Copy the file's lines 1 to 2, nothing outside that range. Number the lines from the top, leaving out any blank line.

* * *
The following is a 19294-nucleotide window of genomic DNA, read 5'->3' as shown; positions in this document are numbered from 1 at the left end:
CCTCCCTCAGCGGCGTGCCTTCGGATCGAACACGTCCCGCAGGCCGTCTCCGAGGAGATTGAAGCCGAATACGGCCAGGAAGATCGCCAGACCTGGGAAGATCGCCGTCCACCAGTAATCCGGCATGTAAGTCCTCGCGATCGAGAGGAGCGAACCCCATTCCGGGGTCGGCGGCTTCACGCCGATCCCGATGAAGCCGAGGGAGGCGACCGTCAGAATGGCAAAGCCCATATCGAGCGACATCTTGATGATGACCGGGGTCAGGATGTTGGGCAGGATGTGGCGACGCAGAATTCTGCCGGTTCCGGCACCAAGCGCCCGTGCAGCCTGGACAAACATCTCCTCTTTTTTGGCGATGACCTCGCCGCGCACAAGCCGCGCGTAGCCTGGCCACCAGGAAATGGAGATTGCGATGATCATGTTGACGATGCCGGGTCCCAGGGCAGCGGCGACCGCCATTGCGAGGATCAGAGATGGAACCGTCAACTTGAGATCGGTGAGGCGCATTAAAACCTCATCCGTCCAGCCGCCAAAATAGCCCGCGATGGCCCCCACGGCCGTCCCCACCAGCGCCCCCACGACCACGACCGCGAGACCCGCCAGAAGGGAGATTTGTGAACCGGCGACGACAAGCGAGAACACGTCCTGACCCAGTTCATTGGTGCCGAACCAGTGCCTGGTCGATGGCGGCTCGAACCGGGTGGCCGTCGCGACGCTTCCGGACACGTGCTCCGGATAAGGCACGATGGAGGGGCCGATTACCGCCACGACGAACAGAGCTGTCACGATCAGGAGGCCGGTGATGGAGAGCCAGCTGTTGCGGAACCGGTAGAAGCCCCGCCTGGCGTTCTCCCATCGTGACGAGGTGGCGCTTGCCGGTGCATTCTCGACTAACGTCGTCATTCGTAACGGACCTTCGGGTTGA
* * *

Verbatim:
The following is a 19294-nucleotide window of genomic DNA, read 5'->3' as shown; positions in this document are numbered from 1 at the left end:
CCTCCCTCAGCGGCGTGCCTTCGGATCGAACACGTCCCGCAGGCCGTCTCCGAGGAGATTGAAGCCGAATACGGCCAGGAAGATCGCCAGACCTGGGAAGATCGCCGTCCACCAGTAATCCGGCATGTAAGTCCTCGCGATCGAGAGGAGCGAACCCCATTCCGGGGTCGGCGGCTTCACGCCGATCCCGATGAAGCCGAGGGAGGCGACCGTCAGAATGGCAAAGCCCATATCGAGCGACATCTTGATGATGACCGGGGTCAGGATGTTGGGCAGGATGTGGCGACGCAGAATTCTGCCGGTTCCGGCACCAAGCGCCCGTGCAGCCTGGACAAACATCTCCTCTTTTTTGGCGATGACCTCGCCGCGCACAAGCCGCGCGTAGCCTGGCCACCAGGAAATGGAGATTGCGATGATCATGTTGACGATGCCGGGTCCCAGGGCAGCGGCGACCGCCATTGCGAGGATCAGAGATGGAACCGTCAACTTGAGATCGGTGAGGCGCATTAAAACCTCATCCGTCCAGCCGCCAAAATAGCCCGCGATGGCCCCCACGGCCGTCCCCACCAGCGCCCCCACGACCACGACCGCGAGACCCGCCAGAAGGGAGATTTGTGAACCGGCGACGACAAGCGAGAACACGTCCTGACCCAGTTCATTGGTGCCGAACCAGTGCCTGGTCGATGGCGGCTCGAACCGGGTGGCCGTCGCGACGCTTCCGGACACGTGCTCCGGATAAGGCACGATGGAGGGGCCGATTACCGCCACGACGAACAGAGCTGTCACGATCAGGAGGCCGGTGATGGAGAGCCAGCTGTTGCGGAACCGGTAGAAGCCCCGCCTGGCGTTCTCCCATCGTGACGAGGTGGCGCTTGCCGGTGCATTCTCGACTAACGTCGTCATTCGTAACGGACCTTCGGGTTGA